Hrafnsmál

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A valkyrie speaks with a raven in a wood-engraving by Joseph Swain after Frederick Sandys, 1862

Hrafnsmál (Old Norse "raven song") is a fragmentary skaldic poem generally accepted as being written by the 9th-century Norwegian skald Þorbjörn Hornklofi. Hrafnsmál largely consists of a conversation between an unnamed valkyrie and a raven; the two discuss the life and martial deeds of Harald Fairhair. Due to this, the poem is sometimes referred to as Haraldskvæði.[1] The meter of the poem is dominantly Málaháttr, while smaller portions are in Ljóðaháttr and Fornyrðislag.[2]

Editions and translations[edit]

  • Borrow, George (Trans.) (1862). Once A Week: An Illustrated Miscellany of Literature, Art, Science &Popular Information. Vol. VII. June to December, 1862. London: Bradbury & Evans, 11, Bouverie Street. Entitled Harald Harfagr. Features an illustration by Anthony Frederick Augustus Sandys.
  • Kershaw, Nora (1922). Anglo-Saxon and Norse Poems. Cambridge at the University Press.
  • Hollander, Lee Milton (1980). Old Norse Poems: The Most Important Nonskaldic Verse Not Included in the Poetic Edda. Forgotten Books. ISBN 1-60506-715-6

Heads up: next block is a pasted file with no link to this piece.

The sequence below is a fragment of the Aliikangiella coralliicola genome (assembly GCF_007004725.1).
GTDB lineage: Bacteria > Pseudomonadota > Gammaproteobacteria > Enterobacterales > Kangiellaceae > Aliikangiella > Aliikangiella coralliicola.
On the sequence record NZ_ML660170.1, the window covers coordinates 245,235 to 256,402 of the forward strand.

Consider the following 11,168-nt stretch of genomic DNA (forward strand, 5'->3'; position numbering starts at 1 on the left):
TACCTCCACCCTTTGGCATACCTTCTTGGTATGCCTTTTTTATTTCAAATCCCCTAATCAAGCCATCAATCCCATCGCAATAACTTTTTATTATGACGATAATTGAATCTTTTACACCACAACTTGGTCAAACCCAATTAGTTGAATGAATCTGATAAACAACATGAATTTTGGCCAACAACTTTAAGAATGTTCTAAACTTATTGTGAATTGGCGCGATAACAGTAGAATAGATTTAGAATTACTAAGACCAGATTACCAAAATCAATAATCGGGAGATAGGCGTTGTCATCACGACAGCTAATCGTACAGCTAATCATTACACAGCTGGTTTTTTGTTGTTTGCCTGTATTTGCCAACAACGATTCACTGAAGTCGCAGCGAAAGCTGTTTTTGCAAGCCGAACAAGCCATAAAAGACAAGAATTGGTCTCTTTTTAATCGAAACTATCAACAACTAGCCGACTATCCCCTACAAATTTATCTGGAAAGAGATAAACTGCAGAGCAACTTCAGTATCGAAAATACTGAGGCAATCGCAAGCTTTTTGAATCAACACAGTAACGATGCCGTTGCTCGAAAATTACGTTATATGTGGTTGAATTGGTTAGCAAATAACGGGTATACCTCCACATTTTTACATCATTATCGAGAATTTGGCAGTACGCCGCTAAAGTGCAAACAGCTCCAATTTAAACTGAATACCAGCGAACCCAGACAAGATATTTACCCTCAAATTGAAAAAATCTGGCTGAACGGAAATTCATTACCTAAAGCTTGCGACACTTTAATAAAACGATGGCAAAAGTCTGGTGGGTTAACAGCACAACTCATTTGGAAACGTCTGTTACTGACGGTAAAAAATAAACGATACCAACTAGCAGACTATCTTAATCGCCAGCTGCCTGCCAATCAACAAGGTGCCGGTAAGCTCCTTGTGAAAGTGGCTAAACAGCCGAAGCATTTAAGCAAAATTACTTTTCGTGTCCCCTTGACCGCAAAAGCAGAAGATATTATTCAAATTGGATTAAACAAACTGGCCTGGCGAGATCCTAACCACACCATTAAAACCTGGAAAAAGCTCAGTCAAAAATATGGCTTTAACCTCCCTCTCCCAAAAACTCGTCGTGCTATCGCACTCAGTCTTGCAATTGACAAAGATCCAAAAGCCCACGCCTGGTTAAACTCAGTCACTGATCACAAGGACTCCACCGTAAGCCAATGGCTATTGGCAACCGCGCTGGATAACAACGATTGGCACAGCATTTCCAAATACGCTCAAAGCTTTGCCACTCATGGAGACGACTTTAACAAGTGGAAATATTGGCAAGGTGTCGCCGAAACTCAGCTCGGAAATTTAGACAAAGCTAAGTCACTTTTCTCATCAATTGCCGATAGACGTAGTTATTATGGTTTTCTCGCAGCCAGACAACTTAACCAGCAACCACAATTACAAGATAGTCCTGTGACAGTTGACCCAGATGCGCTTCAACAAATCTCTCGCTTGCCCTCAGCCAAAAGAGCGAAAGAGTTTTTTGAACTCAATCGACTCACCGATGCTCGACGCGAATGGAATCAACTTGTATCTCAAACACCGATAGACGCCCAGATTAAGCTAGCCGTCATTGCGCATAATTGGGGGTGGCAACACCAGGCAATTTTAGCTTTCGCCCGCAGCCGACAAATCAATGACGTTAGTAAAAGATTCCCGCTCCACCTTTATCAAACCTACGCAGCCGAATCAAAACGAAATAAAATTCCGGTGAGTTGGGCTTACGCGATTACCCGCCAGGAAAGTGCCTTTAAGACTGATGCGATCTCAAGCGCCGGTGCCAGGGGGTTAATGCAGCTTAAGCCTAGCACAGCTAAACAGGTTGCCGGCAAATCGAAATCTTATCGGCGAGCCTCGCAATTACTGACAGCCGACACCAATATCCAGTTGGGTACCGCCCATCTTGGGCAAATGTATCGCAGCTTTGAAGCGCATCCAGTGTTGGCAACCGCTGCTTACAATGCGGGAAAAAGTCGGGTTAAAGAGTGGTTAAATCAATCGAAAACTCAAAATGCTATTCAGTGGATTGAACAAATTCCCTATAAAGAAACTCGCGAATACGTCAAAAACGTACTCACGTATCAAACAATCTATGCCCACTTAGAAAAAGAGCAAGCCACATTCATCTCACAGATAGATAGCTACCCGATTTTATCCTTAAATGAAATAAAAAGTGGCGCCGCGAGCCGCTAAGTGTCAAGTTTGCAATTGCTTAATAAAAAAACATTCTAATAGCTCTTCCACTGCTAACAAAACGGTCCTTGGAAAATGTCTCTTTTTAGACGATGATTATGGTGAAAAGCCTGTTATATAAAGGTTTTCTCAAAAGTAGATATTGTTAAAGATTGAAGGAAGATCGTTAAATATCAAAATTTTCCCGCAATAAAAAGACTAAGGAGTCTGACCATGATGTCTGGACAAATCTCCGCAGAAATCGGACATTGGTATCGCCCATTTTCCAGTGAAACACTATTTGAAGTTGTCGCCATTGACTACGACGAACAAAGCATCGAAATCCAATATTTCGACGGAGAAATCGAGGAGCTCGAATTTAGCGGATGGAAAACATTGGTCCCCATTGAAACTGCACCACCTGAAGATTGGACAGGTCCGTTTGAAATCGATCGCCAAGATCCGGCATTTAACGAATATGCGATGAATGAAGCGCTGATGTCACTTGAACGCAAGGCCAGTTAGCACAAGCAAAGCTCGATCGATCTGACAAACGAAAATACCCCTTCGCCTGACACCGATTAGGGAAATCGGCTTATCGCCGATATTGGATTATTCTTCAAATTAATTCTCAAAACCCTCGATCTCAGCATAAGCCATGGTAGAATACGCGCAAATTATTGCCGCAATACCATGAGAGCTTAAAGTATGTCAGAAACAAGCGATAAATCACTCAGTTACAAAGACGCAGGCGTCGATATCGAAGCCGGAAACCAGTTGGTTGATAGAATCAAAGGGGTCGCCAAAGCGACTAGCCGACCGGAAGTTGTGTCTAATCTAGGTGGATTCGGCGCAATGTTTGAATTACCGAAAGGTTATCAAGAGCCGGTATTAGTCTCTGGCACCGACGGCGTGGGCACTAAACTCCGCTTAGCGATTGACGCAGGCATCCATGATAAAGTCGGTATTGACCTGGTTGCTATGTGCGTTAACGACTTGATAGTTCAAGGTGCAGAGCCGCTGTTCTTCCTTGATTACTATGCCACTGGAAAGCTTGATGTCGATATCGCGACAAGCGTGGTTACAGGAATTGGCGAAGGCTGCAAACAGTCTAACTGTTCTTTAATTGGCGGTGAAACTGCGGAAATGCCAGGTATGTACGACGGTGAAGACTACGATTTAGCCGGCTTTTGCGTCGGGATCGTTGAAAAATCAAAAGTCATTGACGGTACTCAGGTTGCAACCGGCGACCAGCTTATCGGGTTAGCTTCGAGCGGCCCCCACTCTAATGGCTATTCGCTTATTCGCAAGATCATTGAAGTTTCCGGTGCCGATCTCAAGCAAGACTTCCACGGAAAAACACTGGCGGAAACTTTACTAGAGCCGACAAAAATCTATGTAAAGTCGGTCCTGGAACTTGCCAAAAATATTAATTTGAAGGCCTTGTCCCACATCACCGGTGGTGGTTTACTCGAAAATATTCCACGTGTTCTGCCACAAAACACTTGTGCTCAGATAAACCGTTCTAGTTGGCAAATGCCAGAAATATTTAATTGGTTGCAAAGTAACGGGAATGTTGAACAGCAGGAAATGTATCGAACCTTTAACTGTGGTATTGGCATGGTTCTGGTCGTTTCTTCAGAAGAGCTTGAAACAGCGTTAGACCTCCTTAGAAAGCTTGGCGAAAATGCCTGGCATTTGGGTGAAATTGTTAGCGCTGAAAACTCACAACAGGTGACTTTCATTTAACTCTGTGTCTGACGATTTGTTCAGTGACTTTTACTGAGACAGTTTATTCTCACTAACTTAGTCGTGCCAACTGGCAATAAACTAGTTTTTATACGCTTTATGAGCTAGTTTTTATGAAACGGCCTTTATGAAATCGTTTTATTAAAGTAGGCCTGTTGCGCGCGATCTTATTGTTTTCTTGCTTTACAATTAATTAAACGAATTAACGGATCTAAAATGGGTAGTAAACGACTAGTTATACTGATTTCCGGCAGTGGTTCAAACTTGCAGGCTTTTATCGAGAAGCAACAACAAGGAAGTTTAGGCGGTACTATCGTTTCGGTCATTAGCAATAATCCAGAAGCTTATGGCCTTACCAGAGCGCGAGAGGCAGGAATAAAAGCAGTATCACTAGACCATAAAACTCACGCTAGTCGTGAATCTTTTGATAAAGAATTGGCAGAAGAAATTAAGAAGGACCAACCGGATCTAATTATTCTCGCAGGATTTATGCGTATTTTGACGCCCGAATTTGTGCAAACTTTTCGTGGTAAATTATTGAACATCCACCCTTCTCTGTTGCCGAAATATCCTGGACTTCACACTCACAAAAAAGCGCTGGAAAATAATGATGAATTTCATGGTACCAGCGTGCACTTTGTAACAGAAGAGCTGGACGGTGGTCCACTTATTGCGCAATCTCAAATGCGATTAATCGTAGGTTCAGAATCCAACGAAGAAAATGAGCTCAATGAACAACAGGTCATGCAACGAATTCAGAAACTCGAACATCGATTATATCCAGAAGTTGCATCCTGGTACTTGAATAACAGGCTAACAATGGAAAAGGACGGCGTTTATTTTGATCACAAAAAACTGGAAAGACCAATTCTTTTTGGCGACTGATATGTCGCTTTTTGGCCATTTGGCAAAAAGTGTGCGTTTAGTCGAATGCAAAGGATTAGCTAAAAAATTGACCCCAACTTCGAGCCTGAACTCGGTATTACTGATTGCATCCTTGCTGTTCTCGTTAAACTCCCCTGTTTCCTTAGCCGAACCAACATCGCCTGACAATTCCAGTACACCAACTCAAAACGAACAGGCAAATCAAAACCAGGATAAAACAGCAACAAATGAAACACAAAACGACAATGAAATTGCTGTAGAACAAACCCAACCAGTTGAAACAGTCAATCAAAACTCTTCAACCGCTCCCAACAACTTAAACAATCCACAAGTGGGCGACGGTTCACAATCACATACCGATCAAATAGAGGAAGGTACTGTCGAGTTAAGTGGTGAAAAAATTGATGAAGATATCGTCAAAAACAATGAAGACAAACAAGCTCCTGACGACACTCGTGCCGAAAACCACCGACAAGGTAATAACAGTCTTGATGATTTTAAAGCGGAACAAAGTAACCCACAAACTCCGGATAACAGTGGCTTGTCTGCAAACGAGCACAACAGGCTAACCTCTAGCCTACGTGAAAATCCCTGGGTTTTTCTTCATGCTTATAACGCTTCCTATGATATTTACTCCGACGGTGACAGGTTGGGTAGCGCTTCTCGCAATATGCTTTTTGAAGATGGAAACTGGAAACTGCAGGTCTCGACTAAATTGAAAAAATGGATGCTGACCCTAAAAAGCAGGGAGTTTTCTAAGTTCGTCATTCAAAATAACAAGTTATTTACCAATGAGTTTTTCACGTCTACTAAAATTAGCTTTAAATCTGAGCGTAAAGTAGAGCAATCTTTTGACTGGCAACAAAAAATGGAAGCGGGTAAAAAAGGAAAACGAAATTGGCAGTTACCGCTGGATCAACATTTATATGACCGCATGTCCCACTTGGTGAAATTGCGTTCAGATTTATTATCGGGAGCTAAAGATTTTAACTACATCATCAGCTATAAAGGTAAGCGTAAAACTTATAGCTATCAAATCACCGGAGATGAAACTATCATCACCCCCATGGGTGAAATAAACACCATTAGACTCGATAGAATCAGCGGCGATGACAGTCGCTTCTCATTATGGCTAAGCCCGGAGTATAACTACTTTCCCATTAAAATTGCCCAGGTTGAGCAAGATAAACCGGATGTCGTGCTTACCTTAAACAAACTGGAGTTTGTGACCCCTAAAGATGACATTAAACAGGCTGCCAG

• R. D. Fulk 2012, ‘Þorbjǫrn hornklofi, Haraldskvæði (Hrafnsmál)’ in Diana Whaley (ed.), Poetry from the Kings’ Sagas 1: From Mythical Times to c. 1035. Skaldic Poetry of the Scandinavian Middle Ages 1. Turnhout: Brepols, p. 91. http://skaldic.abdn.ac.uk/db.php?id=1436&if=default&table=text

See also[edit]

  • Huginn and Muninn, the ravens of the god Odin
  • Valravn, a supernatural "raven of the slain" appearing in 19th century Danish folk songs

Notes[edit]

  1. ^ Orchard (1997:89).
  2. ^ Hollander (1980:54).

References[edit]

  • Hollander, Lee Milton (1980). Old Norse Poems: The Most Important Nonskaldic Verse Not Included in the Poetic Edda. Forgotten Books. ISBN 1-60506-715-6
  • Orchard, Andy (1997). Dictionary of Norse Myth and Legend. Cassell. ISBN 0-304-34520-2

External links[edit]